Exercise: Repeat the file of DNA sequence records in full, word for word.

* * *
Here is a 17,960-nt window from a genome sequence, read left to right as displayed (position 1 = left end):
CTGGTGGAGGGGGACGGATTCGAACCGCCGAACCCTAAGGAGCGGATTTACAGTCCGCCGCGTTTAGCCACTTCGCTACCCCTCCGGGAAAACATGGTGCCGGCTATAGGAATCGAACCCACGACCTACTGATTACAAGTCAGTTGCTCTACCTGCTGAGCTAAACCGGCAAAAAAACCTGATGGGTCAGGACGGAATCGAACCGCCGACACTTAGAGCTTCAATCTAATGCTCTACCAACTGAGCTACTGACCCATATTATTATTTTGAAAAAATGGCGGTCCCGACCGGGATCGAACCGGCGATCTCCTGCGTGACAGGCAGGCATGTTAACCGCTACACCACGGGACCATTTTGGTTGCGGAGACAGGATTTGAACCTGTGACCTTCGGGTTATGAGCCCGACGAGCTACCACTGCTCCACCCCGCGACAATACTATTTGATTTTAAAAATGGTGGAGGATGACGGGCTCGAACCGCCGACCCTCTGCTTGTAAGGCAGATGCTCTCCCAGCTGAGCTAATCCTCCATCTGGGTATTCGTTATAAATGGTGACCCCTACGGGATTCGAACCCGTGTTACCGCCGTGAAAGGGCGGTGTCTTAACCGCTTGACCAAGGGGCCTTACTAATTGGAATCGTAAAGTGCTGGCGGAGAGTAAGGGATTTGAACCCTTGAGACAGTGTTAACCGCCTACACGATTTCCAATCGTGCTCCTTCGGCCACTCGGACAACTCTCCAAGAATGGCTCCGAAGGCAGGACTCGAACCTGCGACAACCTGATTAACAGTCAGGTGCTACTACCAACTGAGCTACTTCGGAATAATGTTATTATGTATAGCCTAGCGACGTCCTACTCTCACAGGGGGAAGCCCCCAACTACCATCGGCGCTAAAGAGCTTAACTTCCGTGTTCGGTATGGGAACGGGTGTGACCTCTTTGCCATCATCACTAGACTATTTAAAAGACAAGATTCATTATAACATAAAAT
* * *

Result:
Here is a 17,960-nt window from a genome sequence, read left to right as displayed (position 1 = left end):
CTGGTGGAGGGGGACGGATTCGAACCGCCGAACCCTAAGGAGCGGATTTACAGTCCGCCGCGTTTAGCCACTTCGCTACCCCTCCGGGAAAACATGGTGCCGGCTATAGGAATCGAACCCACGACCTACTGATTACAAGTCAGTTGCTCTACCTGCTGAGCTAAACCGGCAAAAAAACCTGATGGGTCAGGACGGAATCGAACCGCCGACACTTAGAGCTTCAATCTAATGCTCTACCAACTGAGCTACTGACCCATATTATTATTTTGAAAAAATGGCGGTCCCGACCGGGATCGAACCGGCGATCTCCTGCGTGACAGGCAGGCATGTTAACCGCTACACCACGGGACCATTTTGGTTGCGGAGACAGGATTTGAACCTGTGACCTTCGGGTTATGAGCCCGACGAGCTACCACTGCTCCACCCCGCGACAATACTATTTGATTTTAAAAATGGTGGAGGATGACGGGCTCGAACCGCCGACCCTCTGCTTGTAAGGCAGATGCTCTCCCAGCTGAGCTAATCCTCCATCTGGGTATTCGTTATAAATGGTGACCCCTACGGGATTCGAACCCGTGTTACCGCCGTGAAAGGGCGGTGTCTTAACCGCTTGACCAAGGGGCCTTACTAATTGGAATCGTAAAGTGCTGGCGGAGAGTAAGGGATTTGAACCCTTGAGACAGTGTTAACCGCCTACACGATTTCCAATCGTGCTCCTTCGGCCACTCGGACAACTCTCCAAGAATGGCTCCGAAGGCAGGACTCGAACCTGCGACAACCTGATTAACAGTCAGGTGCTACTACCAACTGAGCTACTTCGGAATAATGTTATTATGTATAGCCTAGCGACGTCCTACTCTCACAGGGGGAAGCCCCCAACTACCATCGGCGCTAAAGAGCTTAACTTCCGTGTTCGGTATGGGAACGGGTGTGACCTCTTTGCCATCATCACTAGACTATTTAAAAGACAAGATTCATTATAACATAAAAT